The government will, though, surely try to smooth Total’s path. “They will be begging Total to take this on,” says Ellis, suggesting that an agreement would be put in place to ensure that it will not be exposed to the risk of an Eskom collapse.
Total could further shield itself by spreading its demand profile across a wider slew of industrial customers. While the South African economy is faltering, manufacturing represents a superior credit risk, with a variety of industrial users, particularly around the Port Elizabeth area, including vehicle manufacturers and heavy industry.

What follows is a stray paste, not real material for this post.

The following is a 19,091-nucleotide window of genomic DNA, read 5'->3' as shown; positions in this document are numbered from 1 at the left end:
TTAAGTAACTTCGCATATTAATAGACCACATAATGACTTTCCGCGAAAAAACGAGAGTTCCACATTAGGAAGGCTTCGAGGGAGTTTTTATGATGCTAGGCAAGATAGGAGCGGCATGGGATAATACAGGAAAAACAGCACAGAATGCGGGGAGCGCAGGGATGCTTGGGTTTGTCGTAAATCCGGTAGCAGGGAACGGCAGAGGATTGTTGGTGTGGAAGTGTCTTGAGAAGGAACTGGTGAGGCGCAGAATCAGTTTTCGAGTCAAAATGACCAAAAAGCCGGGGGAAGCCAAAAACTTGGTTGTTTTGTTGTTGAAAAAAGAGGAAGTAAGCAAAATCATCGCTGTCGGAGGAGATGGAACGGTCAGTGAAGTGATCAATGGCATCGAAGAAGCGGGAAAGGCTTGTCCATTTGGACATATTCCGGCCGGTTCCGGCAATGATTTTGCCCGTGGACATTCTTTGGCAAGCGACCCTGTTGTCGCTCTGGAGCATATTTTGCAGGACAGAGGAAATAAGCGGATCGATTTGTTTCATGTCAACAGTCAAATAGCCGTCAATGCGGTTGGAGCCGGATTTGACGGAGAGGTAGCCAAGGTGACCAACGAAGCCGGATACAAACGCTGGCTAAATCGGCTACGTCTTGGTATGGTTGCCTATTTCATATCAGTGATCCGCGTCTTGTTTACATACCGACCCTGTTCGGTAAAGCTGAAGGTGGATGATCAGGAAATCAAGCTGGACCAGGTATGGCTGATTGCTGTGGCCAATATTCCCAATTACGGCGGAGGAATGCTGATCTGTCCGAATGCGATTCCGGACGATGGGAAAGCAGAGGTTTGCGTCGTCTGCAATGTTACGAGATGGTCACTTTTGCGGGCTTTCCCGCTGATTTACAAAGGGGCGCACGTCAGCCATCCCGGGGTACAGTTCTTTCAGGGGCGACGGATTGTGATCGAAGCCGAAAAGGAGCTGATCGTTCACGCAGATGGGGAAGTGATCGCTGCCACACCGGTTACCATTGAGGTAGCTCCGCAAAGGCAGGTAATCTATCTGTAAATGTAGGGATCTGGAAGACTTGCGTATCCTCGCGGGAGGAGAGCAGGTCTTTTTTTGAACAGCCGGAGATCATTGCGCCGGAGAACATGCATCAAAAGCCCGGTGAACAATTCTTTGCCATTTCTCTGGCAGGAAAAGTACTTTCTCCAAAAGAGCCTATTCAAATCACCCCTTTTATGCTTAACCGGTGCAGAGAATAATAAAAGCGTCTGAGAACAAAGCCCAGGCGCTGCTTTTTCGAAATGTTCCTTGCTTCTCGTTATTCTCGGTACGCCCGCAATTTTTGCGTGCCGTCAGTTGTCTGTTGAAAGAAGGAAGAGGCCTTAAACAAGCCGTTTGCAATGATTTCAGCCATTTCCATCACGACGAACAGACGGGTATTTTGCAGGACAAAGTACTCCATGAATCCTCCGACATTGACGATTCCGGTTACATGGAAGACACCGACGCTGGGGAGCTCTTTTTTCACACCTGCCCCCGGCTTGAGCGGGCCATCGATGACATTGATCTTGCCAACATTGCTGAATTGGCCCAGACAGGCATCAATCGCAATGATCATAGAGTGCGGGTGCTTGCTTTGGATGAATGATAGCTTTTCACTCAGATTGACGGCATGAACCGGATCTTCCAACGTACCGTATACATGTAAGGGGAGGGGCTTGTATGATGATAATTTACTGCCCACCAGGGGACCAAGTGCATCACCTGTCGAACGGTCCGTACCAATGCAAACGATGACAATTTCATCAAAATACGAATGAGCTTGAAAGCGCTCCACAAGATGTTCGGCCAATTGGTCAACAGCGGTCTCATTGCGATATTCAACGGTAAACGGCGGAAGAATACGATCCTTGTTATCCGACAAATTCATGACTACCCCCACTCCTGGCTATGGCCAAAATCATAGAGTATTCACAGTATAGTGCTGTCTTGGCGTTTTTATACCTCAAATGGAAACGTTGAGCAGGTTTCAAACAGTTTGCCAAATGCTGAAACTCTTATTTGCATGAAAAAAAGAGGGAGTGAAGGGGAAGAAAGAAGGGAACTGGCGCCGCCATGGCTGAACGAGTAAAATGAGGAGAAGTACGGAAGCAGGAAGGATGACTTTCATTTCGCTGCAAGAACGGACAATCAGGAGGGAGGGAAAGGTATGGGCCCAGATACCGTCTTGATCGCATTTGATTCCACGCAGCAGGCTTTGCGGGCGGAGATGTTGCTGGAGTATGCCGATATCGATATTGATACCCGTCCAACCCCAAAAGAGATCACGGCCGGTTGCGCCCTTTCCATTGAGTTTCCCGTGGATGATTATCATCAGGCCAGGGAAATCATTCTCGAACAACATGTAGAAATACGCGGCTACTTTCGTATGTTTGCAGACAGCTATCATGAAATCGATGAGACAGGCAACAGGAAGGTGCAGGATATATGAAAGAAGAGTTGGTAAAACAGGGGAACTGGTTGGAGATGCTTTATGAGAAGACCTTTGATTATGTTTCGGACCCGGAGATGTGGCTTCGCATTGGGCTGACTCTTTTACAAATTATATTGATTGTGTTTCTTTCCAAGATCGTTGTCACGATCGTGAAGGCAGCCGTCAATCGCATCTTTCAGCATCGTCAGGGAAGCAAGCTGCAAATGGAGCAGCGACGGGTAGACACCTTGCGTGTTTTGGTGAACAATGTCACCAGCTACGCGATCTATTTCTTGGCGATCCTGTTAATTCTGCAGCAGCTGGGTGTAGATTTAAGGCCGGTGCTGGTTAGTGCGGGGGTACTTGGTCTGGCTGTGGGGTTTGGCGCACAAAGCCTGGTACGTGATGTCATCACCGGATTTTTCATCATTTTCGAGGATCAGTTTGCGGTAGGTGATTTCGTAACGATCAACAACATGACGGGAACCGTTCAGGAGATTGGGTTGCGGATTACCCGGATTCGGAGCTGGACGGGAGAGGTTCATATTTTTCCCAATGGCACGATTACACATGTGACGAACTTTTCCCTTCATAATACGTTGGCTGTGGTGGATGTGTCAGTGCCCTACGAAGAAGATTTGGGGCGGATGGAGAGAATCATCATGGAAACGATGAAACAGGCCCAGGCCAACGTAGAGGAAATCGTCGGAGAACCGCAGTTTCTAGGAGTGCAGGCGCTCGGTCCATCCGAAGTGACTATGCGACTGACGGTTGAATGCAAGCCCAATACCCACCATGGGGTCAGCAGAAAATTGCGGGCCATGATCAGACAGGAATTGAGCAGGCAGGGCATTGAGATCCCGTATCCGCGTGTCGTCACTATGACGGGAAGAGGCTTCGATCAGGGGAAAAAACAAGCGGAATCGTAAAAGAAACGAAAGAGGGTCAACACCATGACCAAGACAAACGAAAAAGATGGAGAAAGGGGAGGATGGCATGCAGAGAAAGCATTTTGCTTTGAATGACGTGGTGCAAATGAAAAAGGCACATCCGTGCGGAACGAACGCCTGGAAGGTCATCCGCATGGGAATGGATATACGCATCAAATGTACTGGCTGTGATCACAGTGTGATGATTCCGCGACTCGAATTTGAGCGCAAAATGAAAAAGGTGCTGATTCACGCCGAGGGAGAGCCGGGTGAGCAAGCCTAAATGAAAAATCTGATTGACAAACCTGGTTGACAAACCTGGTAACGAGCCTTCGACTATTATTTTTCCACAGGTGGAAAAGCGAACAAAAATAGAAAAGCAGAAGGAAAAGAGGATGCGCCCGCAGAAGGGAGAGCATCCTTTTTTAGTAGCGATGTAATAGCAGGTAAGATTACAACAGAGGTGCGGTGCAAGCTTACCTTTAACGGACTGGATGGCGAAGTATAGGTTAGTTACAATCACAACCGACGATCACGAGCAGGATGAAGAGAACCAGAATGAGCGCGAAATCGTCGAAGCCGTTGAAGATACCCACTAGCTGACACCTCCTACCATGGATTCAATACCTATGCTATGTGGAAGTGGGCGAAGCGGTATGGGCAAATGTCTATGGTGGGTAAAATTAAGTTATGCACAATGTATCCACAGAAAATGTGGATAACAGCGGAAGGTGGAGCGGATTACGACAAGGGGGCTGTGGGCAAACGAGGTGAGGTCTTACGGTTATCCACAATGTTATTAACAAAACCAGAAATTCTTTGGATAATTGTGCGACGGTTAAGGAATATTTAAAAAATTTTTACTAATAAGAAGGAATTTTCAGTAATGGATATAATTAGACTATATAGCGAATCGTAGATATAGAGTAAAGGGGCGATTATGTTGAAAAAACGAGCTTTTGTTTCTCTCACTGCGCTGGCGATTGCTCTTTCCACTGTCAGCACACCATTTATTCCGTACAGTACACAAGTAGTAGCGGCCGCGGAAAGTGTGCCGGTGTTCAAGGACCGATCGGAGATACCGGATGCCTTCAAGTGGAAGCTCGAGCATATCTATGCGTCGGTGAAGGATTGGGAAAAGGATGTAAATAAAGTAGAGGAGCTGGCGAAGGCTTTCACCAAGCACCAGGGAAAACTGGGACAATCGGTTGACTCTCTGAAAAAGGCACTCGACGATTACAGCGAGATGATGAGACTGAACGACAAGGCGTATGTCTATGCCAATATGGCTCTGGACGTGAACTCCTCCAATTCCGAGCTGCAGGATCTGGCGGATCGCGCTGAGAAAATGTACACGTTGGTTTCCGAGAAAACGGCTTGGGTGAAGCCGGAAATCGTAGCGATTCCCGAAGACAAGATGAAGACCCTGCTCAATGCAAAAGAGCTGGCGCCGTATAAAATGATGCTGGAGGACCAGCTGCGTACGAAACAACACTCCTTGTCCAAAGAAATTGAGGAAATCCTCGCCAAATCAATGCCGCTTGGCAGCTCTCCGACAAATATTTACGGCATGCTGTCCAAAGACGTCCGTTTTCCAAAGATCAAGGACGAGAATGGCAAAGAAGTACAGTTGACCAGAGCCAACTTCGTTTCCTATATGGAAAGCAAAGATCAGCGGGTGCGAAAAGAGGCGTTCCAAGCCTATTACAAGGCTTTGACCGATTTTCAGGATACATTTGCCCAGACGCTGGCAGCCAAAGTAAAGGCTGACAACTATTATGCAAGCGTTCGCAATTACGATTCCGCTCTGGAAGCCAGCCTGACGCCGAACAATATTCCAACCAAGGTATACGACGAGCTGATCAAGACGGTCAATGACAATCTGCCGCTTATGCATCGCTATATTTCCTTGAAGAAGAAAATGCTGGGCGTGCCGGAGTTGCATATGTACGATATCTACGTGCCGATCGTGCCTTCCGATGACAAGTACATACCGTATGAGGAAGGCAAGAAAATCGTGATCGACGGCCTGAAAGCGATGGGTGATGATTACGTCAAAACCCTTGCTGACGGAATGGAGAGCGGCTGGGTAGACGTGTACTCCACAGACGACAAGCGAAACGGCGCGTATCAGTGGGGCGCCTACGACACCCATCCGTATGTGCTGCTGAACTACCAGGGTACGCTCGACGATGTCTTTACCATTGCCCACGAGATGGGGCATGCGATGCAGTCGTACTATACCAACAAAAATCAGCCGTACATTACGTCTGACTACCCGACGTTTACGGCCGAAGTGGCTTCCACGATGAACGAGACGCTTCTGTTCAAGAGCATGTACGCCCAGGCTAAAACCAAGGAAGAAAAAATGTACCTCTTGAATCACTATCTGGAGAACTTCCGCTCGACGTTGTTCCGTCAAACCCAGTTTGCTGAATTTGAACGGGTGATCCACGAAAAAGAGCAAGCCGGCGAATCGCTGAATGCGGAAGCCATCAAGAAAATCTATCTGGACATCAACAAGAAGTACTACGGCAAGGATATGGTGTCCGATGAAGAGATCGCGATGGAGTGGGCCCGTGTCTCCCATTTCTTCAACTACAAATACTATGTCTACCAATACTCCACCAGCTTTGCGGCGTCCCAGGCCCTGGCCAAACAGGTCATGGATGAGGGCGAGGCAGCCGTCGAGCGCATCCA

Agriculture, at just over 20pc of GDP, is another a major sector of the country’s economy—and a potential demand source for gas-based ammonia and nitrogen fertilizers. Industry is “a more solid credit risk for Total than Eskom in isolation”, says Ellis.
The government supports domestic demand creation. “Most of our gas and petroleum on the continent is not consumed on the continent. It is exported to all other continents except Africa,” says Mantashe. “We must consume sizable amounts of what we produce, and export what is left. It cannot be the case that massive production goes everywhere else— that is called a ‘pit to port’ economy.”